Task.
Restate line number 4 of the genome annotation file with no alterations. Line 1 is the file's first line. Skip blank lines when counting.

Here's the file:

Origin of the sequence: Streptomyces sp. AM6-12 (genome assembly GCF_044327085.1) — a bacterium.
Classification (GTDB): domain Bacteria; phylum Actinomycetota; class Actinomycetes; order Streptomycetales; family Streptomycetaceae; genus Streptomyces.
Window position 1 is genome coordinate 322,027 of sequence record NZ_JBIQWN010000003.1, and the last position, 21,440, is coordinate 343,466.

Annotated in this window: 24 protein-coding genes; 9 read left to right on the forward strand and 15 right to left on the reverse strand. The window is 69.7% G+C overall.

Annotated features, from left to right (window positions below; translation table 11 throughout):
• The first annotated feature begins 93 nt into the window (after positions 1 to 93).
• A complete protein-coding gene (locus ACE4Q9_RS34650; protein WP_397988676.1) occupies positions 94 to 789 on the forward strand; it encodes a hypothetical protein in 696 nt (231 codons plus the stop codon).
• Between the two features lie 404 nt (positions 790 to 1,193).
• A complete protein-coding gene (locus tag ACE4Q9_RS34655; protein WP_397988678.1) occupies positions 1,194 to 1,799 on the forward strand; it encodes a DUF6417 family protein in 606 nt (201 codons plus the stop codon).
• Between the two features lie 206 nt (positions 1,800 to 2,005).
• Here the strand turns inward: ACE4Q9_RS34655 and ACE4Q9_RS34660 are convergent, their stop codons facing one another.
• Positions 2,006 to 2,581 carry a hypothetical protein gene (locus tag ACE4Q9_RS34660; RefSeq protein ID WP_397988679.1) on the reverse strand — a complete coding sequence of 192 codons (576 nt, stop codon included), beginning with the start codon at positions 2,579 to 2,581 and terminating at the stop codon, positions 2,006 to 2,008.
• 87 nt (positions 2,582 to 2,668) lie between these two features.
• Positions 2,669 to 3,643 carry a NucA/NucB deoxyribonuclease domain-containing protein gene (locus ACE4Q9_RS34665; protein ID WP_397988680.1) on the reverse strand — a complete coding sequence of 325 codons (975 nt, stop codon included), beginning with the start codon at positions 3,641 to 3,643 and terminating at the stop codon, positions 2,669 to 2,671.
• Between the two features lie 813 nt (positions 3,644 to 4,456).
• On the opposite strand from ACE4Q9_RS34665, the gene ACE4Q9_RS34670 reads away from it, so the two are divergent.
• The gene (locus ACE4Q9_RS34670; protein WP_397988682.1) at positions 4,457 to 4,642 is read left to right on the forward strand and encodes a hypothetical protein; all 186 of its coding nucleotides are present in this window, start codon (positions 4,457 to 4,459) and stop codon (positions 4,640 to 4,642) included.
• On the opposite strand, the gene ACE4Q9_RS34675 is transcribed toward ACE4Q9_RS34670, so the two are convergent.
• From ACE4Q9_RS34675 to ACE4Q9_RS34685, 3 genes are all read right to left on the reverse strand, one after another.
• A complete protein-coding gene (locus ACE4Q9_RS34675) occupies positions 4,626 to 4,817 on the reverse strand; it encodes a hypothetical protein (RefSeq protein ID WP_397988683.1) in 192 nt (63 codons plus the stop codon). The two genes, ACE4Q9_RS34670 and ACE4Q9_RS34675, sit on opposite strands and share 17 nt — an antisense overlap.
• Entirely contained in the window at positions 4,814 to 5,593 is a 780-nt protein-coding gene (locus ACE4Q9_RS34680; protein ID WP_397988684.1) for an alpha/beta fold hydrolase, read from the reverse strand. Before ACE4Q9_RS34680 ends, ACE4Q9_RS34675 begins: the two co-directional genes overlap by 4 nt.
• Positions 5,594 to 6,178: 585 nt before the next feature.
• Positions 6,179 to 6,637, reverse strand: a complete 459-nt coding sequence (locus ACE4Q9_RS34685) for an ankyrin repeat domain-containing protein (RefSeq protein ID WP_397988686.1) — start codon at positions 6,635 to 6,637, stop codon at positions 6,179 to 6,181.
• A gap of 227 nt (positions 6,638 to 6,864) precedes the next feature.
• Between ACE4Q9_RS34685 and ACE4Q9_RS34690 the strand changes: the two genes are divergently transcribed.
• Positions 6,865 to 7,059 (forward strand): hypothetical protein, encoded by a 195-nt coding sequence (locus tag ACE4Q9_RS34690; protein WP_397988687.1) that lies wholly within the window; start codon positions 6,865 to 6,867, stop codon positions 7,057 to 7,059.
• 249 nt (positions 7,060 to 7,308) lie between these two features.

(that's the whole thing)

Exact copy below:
Annotated in this window: 24 protein-coding genes; 9 read left to right on the forward strand and 15 right to left on the reverse strand. The window is 69.7% G+C overall.